What makes an Ellensburg blue, blue? And why is it so different from other blue agates around the world?
The answer is Teanaway basalt, according to Nick Zentner, Central Washington University geological sciences professor. Zentner, who is unabashedly enthusiastic about Washington geology—he hosts “Central Rocks” on KCWU-TV—says the mysterious blue stone was millions of years in the making and the result of massive geological forces that formed the Kittitas Valley.
As the Teanaway basalt—a 47 million year old rock formed from lava flows—cooled, large cavities within it were formed, allowing water to flow through it. This water left unique mineral deposits in the cavities and as these mineral deposits gradually hardened, they formed the treasured agate known as the Ellensburg blue.
“There are huge quantities throughout the Green Canyon area,” said Zentner, adding that most are still buried deep within the surrounding terrain. “They come to the surface with flowing water or with frost heave—it just takes a little looking.”
And what makes the stone so blue?
“It’s actually kind of an optical illusion, like why the sky is blue,” said Zentner. “A few years ago, a professor from New Zealand did all sorts of tests—mineral, chemical, X-ray diffraction studies—you name it—and discovered that the blue was the result of light hitting and refracting on very, very small micro-structures suspended in the quartz.”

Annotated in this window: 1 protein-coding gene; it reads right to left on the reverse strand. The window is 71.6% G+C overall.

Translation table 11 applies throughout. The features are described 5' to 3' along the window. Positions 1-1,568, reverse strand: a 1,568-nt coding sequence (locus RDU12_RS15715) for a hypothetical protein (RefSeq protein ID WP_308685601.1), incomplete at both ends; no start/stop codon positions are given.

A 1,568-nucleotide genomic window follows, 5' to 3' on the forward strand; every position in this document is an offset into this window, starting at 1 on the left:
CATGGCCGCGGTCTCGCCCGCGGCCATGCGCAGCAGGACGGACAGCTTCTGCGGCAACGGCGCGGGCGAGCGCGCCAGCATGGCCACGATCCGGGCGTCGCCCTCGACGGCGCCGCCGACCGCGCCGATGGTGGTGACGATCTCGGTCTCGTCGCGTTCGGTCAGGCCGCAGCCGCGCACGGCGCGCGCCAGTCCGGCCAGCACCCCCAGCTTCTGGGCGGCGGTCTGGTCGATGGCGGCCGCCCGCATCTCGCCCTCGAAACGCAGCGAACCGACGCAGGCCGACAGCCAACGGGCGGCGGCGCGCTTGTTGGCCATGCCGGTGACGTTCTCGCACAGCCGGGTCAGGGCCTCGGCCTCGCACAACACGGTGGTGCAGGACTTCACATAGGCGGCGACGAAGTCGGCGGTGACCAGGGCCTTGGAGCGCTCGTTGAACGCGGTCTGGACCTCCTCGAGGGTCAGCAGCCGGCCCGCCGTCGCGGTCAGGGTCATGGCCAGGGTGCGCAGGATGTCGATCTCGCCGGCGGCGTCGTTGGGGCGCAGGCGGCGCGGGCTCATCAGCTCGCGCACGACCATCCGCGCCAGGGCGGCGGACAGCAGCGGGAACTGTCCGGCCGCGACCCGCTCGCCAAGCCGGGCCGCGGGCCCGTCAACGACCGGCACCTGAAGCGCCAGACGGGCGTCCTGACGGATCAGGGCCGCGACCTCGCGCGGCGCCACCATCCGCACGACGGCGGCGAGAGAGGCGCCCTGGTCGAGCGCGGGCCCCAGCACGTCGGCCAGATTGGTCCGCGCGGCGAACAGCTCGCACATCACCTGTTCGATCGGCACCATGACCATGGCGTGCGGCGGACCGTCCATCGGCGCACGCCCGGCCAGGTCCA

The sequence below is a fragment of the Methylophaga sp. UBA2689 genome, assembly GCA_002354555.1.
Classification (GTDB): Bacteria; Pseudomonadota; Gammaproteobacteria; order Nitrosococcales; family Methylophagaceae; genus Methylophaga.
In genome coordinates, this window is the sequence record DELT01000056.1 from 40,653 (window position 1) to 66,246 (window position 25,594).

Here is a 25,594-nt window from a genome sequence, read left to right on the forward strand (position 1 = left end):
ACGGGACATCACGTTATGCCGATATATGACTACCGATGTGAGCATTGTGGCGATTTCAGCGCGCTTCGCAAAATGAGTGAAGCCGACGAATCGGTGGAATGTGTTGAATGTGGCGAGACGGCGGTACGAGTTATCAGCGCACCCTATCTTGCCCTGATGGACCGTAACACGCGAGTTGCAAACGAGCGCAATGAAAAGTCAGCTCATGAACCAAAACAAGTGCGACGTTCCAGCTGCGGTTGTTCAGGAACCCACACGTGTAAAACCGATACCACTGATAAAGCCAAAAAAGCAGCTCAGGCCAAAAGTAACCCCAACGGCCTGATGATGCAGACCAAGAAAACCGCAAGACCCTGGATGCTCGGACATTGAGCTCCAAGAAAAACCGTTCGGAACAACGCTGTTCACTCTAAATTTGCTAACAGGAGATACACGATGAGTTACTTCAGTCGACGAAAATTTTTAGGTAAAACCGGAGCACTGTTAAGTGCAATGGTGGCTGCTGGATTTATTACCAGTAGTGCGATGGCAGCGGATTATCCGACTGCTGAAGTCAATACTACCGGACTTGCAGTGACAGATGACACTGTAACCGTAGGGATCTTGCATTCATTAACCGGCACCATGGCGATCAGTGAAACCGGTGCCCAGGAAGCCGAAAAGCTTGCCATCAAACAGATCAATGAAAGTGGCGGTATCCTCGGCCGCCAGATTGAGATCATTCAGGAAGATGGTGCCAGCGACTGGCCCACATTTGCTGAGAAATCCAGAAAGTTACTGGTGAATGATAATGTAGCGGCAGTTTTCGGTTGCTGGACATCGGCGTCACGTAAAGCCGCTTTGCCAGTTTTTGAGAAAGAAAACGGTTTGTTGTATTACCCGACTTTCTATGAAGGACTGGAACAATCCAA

Zentner also explained why the Ellensburg blue is different from other blue agates found round the world. “It is the uniformity of the blue color throughout the individual stone that is unique. Ellensburg blues can be anywhere from a very light ‘baby’ blue to a deep purplish blue—all of them prized by collectors.”
Zentner’s lecture on Ellensburg blues can be viewed on YouTube at http://www.youtube.com/watch?v=j8BFvKoabJ0&feature=youtu.be
Media Contact: Valerie Chapman-Stockwell, CWU Public Affairs, 509-963-1518, firstname.lastname@example.org
August 27, 2013
The thousands of feet of ice that cover most of the Antarctic continent present a challenge for geoCWU Receives $600K NSF Grant To Advance Geosciences
Thanks to more than $600,000 from the National Science Foundation, Central Washington University wiCWU Faculty, Students Research Fire Below Ice In Antarctica
"A volcano may be stirring more than a half-mile beneath a major ice sheet in Antarctica, raising t